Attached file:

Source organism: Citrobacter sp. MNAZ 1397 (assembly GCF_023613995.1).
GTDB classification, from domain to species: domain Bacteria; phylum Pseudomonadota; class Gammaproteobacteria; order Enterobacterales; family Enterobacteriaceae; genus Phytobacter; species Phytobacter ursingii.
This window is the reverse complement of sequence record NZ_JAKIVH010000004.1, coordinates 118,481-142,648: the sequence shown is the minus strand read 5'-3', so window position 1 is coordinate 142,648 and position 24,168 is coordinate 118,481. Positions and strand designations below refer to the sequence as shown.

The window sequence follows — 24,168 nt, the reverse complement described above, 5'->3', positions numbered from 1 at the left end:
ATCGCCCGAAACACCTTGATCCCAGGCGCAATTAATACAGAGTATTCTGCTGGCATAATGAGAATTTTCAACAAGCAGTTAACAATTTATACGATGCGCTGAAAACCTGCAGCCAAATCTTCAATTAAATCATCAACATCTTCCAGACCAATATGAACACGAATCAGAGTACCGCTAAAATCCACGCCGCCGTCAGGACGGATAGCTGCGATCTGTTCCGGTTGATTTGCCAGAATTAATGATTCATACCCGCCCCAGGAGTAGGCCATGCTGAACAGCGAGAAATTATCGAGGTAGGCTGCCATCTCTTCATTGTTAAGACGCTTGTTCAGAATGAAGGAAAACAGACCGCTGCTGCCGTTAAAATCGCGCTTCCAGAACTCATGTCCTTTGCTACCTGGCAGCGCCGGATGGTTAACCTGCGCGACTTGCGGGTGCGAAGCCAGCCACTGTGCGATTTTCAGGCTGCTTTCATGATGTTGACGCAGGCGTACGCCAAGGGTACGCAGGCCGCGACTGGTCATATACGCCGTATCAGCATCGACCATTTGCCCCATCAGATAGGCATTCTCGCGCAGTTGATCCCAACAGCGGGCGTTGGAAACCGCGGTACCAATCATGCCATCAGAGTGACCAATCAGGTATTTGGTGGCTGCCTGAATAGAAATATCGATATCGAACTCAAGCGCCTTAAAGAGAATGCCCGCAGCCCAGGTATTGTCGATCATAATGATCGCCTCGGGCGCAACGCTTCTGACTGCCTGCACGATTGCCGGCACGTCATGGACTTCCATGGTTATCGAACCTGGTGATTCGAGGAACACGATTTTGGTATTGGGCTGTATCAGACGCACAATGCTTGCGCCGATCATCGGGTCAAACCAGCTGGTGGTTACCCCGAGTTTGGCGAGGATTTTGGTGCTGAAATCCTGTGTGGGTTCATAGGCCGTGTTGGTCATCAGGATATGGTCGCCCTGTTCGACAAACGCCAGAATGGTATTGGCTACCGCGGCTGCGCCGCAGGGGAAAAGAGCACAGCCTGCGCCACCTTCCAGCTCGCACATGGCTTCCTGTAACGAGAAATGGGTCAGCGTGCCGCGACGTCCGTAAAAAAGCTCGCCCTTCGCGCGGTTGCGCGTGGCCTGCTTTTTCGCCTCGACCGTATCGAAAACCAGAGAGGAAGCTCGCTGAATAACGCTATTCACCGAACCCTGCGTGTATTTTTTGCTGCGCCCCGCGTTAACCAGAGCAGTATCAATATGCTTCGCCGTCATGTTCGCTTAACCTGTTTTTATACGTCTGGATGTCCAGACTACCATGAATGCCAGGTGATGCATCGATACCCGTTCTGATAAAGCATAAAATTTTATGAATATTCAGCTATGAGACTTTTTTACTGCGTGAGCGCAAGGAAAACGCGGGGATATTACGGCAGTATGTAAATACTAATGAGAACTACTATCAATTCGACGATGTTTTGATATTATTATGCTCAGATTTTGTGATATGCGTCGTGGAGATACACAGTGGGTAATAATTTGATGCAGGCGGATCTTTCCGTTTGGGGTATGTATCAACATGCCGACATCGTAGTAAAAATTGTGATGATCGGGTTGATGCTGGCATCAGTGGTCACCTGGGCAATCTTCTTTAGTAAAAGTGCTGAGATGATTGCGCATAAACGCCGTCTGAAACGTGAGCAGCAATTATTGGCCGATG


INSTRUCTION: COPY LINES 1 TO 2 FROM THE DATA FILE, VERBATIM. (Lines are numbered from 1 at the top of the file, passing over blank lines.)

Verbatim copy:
Source organism: Citrobacter sp. MNAZ 1397 (assembly GCF_023613995.1).
GTDB classification, from domain to species: domain Bacteria; phylum Pseudomonadota; class Gammaproteobacteria; order Enterobacterales; family Enterobacteriaceae; genus Phytobacter; species Phytobacter ursingii.